Tuesday, December 4, 2018

Interview with novelist Kate Dyer-Seeley

Novelist Kate Dyer-Seeley is here today to chat about her new mystery, Violet Tendencies.

Kate Dyer-Seeley is the author of In Cave Danger, Scene of the Climb and Slayed on the Slopes in the Pacific Northwest Mystery series, as well as the memoir Underneath the Ash and Natural Thorn Killer, the first book in her Rose City Mystery series. Kate’s writing has appeared in a number of regional and national publications, including Climbing Magazine, The Oregonian, The Columbian, Portland Family Magazine, Seattle Backpackers Magazine, and The Vancouver Voice. She is an active member of the Willamette Writers Association, Sisters in Crime, International Thriller Writers, and the Pacific Northwest Writers Association.

Welcome, Kate. Please tell us about your current release.
I’m so excited to share the 2nd book in the Rose City Mysteries with readers! In Violet Tendencies, floral artist Britta Johnston and her Aunt Elin have been chosen to design the signature float for Portland, Oregon’s annual Rose Festival Grand Floral Parade. They’re busy gluing seeds to their two-story float and stringing together beautiful strands of violets when a violent protest breaks out and threatens the entire parade.

What inspired you to write this book?
Growing up in Portland meant that Rose Festival was always a highlight of the year. The Grand Floral Parade was one of my favorite traditions. I loved watching the colorful floats and even had an opportunity to march in the parade during high school. I pulled from those memories for inspiration for the book. While the murder is fictional, everything that I’ve weaved in about the Rose Festival is real. I spent time volunteering as a float decorator when I was working on the book to get a better understanding of how the magnificent floats come together. One fun fact: everything on the floats has to be organic. That means that volunteers spend hours and hours painstakingly gluing tapioca pearls and polenta and draping branches of evergreen boughs and roses onto every float.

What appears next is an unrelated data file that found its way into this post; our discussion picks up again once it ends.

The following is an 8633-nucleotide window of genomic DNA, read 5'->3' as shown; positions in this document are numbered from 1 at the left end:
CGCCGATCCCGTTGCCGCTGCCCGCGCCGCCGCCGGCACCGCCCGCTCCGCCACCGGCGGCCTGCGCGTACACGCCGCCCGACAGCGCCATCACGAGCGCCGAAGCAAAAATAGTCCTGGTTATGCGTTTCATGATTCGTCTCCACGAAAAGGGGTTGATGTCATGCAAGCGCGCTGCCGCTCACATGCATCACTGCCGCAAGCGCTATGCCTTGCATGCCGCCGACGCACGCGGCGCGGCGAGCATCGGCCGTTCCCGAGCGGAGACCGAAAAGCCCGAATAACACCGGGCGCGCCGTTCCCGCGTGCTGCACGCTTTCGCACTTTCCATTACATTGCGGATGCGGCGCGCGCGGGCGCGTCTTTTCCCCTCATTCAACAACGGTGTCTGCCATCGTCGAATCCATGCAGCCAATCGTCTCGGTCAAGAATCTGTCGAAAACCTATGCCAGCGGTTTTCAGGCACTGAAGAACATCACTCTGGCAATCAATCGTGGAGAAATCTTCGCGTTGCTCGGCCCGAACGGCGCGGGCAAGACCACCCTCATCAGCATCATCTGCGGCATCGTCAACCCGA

Excerpt from Violet Tendencies:
An uneasy sensation swelled through my body as I walked with trepidation toward our float. Something about the huge, cavernous space felt foreboding.

“Hello!” I called again.

The only answer was the sound of my own voice bouncing off the walls.

Shouldn’t the other decorators and volunteers be here by now? We were supposed to report by
seven thirty for the morning meeting. Had I missed a message? Was the parade canceled? I thought about turning around but I willed myself forward.

Bad choice.

When I made it to our float I looked up in horror. Our float had been destroyed. The arbor and
grapevines that we had meticulously secured had been torn apart and were scattered in broken pieces throughout the floor.

I stepped forward and let out a scream.

Sham’s body was sprawled out among the ruins.

A noose of purple violets twisted around his lifeless neck . . .

What exciting story are you working on next?
I’m currently working on a ton of research for my next project. Research is one of my favorite things about the writing process. I used to say that I wished I could be a perennial college student. Writing fulfills that dream. I love getting to immerse myself in new worlds and learn new skills.

When did you first consider yourself a writer?
I didn’t consider myself a writer until my first book was published, despite the fact that I had been writing for newspapers and magazines for many years before that and getting paid for my writing. I can’t exactly pinpoint what the shift was, but there was something about the fact that I had a full-fledged book published that made me suddenly realize, “Oh, I am a writer.”

Do you write full-time? If so, what's your work day like? If not, what do you do other than write and how do you find time to write?
I do write full time. I write multiple mystery series so I’m basically always on a deadline. I find that I do much better when I have structure and a daily word count to hit. I like the routine of writing every day. I think it lends to even more creativity because you’re constantly exercising your writing muscle.

What would you say is your interesting writing quirk?
I completely change out my office every time I start a new book. I have a playlist for my protagonists to help me get “in their head” so to speak. For example, when I was working on Violet Tendencies I had pictures of violets and pictures from the Grand Floral Parade posted on my office walls. I edited the manuscript with a purple pen and lit a violet scented candle when I was writing.

As a child, what did you want to be when you grew up?
I always wanted to write, and I actually wrote my first mystery when I was in second grade. However, in college I took a more practical approach and minored in creative writing, while earning a degree in speech therapy. At the time I had no idea what I wanted to write. It took me a lot of terrible first drafts and years of writing workshops and conferences before I took the plunge.

Anything additional you want to share with the readers?
Thanks so much for having me on today, and to all of the readers who help champion books and share them out in the world.


Thanks for joining me today, Kate.

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